I recently had the opportunity to give a guest lecture on the topic of eugenics. As I was reading and preparing for the talk, I was struck with the thought of how quickly it is we forget our past, especially when it is unattractive. When we think of the topic of eugenics, many of us almost instinctively think of Nazi Germany – and rightfully so – as approximately 400,000 forced sterilizations took place as a part of eugenic practices. However, we need to remember our own past, as well, where in over 30 states we enforced eugenic sterilization laws leading to 65,000 people being forcibly sterilized between 1907 and 1974. The reasons for these forced sterilizations in the U.S. were many, but predominantly reflect devaluation of individuals who were poor and institutionalized.
The goal of the eugenics movement sounded benign enough, and perhaps even altruistic: to better human welfare and reduce infant mortality, yet it resulted in a dark reality. People were classified and valued based on their intelligence, their physical characteristics, their genealogy, and based on their social value. This valuation was promoted in popular culture and enforced at law (read the case of Buck v. Bell, for an example). I want to remind us of this not to point out how far we’ve come, or to lay blame in the past, but as a cautionary reminder. Discrimination based on race, class, appearance, etc., still exists. Although we no longer have eugenics based forcible sterilization laws in place as we did in the past, discrimination and valuation of other human beings is still very real.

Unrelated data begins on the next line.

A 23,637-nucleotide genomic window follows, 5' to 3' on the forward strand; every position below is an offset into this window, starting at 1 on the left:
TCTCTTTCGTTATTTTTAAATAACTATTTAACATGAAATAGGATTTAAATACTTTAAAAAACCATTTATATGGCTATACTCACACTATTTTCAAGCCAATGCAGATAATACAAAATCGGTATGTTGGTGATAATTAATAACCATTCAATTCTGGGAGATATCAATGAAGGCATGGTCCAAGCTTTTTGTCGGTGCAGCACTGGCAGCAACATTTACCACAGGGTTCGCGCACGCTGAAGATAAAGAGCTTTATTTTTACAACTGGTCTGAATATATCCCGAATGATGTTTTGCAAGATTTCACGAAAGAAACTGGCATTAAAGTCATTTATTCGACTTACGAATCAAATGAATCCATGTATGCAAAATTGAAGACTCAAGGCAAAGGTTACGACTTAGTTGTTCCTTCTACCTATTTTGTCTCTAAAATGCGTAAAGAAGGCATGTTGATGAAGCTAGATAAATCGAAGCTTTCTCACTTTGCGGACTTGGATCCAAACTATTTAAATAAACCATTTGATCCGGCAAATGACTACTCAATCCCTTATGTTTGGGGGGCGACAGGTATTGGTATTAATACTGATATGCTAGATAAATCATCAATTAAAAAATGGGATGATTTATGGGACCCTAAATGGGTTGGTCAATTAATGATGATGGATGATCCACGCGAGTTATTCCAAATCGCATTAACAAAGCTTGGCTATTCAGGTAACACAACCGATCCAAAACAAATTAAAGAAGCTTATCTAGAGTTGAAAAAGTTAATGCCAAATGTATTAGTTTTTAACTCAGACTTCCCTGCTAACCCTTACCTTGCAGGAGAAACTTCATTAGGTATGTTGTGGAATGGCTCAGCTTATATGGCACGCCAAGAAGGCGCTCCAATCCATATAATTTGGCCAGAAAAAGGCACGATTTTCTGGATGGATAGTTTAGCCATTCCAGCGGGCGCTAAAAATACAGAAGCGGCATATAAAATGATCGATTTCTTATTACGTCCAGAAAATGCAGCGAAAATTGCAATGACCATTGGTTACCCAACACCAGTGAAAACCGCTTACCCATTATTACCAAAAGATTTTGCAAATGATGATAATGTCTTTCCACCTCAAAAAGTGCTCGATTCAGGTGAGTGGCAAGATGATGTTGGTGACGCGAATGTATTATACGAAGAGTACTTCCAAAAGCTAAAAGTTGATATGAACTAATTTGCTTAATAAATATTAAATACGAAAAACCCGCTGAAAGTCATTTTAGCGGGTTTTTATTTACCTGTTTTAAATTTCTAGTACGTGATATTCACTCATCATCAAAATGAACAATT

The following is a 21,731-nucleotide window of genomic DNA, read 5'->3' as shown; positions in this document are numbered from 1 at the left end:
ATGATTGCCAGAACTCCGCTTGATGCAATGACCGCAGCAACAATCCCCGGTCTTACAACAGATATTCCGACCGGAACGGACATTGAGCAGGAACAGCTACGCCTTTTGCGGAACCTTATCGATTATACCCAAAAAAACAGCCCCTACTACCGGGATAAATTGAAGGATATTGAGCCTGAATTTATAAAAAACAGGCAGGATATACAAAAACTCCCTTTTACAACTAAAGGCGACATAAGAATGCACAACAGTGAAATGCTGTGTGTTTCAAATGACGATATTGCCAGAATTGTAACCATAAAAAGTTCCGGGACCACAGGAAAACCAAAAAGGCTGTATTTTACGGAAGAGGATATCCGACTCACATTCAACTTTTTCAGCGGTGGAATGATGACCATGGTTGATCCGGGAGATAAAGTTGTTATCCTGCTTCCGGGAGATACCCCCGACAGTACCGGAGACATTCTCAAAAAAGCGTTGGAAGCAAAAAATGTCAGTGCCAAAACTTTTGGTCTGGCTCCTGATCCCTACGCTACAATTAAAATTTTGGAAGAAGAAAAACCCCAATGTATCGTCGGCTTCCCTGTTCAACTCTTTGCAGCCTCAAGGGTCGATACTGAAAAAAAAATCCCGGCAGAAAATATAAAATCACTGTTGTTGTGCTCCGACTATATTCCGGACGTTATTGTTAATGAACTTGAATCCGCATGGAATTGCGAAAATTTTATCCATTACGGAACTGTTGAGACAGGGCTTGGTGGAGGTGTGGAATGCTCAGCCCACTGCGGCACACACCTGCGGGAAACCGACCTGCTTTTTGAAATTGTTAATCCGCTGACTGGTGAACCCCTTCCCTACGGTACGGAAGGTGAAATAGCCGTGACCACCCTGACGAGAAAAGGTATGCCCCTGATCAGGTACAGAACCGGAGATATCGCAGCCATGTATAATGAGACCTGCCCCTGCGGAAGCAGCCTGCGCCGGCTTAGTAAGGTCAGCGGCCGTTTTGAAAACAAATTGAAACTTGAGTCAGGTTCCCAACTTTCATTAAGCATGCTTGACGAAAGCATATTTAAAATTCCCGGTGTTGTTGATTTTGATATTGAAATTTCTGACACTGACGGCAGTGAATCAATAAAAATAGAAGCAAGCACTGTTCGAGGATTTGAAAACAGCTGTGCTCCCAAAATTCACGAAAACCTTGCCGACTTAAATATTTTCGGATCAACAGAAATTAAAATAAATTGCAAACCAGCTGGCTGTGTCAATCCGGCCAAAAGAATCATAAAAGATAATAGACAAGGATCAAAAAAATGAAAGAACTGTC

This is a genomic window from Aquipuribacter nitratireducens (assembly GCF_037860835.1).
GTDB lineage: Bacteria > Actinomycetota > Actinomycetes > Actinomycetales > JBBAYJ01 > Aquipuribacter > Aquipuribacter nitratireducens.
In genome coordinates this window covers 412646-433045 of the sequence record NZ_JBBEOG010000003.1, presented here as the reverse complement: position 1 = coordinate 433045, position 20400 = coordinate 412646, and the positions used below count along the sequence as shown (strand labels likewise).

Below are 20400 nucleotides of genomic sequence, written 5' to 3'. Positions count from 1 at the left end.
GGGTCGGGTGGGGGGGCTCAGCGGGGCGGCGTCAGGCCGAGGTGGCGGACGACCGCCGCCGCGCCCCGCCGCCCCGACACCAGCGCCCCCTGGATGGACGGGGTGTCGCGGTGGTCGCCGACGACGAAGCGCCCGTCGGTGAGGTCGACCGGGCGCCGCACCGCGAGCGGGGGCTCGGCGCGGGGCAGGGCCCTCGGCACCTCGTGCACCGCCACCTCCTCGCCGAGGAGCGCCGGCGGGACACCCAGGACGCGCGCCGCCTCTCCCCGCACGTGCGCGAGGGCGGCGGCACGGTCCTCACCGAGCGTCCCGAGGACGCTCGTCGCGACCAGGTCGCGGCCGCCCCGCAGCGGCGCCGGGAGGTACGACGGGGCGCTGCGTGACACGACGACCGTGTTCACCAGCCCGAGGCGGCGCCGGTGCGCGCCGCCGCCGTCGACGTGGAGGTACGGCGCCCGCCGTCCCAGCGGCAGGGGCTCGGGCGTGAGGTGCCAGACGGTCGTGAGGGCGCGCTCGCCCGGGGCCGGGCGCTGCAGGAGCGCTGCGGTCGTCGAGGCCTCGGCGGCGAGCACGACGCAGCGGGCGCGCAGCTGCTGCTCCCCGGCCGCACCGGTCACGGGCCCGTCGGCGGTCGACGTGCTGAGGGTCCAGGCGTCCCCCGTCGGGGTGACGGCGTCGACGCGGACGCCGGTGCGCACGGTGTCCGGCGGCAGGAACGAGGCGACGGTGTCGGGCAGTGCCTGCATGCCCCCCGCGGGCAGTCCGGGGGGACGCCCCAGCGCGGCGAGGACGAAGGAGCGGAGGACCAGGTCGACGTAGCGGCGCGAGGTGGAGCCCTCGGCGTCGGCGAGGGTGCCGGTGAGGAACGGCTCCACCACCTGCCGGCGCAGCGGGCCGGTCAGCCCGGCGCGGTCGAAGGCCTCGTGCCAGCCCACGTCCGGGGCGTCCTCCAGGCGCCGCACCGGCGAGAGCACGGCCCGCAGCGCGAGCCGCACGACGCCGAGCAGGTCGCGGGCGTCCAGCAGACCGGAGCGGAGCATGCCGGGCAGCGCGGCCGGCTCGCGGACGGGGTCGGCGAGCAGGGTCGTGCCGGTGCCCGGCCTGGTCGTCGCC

The views, opinions and positions expressed by these authors and blogs are theirs and do not necessarily represent that of the Bioethics Research Library and Kennedy Institute of Ethics or Georgetown University.